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May 5, 2016

Proceedings of the Natural Institute of Science | Volume 3 | SCI-NEWS 12

Non-normal dataset sues statistician over discrimination

PHILADELPHIA, PA – In an apparent first, a dataset showing clear characteristics of being non-normal has filed a lawsuit in federal court accusing Dr. Jane Breyer, a statistician at Villanova University, of discrimination. In the lawsuit, the dataset accuses Breyer of preventing it from partaking in several statistical tests, including an Analysis of Variance (ANOVA) and a multiple linear regression.

The filed affidavit details many instances of apparent discrimination and mistreatment by Breyer, including:

• subjecting the dataset to numerous painful transformations, including the particularly nasty Box-Cox transformation

• not including the dataset in several recently published papers for which the dataset seemed otherwise well-suited

• hiding graphs, histograms, and other illustrations of the dataset under a stack of papers in order to prevent others from seeing the dataset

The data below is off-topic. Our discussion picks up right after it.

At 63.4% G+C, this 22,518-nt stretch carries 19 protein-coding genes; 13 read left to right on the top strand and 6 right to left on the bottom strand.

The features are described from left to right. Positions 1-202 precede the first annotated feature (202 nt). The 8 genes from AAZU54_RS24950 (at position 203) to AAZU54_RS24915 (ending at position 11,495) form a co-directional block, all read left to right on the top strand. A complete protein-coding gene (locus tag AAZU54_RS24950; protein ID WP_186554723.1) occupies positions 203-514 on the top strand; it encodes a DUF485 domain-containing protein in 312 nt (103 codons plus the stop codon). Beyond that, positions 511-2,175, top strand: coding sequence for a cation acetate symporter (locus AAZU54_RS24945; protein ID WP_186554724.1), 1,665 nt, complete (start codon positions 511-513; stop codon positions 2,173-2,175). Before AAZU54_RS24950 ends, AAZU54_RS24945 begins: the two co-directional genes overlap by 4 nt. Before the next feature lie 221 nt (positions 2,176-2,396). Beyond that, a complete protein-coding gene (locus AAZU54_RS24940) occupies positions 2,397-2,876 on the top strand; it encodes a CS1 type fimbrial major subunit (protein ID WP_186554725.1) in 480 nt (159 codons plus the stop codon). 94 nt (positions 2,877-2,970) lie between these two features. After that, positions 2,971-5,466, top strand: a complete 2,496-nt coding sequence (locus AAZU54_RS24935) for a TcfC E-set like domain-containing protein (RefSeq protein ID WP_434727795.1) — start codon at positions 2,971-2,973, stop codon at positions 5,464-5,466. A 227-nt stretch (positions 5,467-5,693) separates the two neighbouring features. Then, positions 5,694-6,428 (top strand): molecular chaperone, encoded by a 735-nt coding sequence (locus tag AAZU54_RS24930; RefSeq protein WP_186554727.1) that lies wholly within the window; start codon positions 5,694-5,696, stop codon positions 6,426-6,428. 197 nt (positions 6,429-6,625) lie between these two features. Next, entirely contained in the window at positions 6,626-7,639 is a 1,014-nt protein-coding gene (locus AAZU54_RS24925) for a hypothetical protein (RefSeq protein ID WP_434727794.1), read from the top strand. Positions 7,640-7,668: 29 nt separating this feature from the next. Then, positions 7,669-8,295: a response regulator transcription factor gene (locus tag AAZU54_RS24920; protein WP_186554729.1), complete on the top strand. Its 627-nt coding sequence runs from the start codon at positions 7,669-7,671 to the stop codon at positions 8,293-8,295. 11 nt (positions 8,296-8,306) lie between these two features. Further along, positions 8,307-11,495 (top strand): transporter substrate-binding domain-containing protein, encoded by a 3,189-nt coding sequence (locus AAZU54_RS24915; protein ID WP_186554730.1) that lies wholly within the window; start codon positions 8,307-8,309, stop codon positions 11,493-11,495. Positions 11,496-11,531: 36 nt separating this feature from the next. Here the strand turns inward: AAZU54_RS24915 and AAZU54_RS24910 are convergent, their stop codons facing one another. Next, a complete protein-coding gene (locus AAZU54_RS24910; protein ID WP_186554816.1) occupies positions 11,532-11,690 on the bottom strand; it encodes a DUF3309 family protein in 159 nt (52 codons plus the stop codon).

• purposefully removing entries in the dataset seemingly to make the dataset “more normal”

The dataset, speaking through an attorney, has stated that its motivations for the lawsuit extend beyond just money: “It is my hope that this lawsuit changes the way scientists view data like myself. We are just as good as any other types of data and calling us ‘non-normal’ is a grave insult.” The dataset later added that it prefers the term ‘parametrically-challenged’ over the derogatory term ‘non-normal’.

In her defense, Breyer states that she was simply doing what she had learned in all her statistics courses and from following the examples of her co-workers. “I guess that calling them ‘non-normal’ could be a bit hurtful, but I wasn’t discriminating against them—the mathematical formulas designed specifically for parametric statistics clearly state that you can’t use data that doesn’t exhibit normality. It just doesn't work, math-wise,” said Breyer in a statement.

That’s not a valid excuse for discrimination, states the dataset’s attorney. “Breyer’s statements only serve to show just how deeply rooted this type of discrimination has been in the scientific community.”


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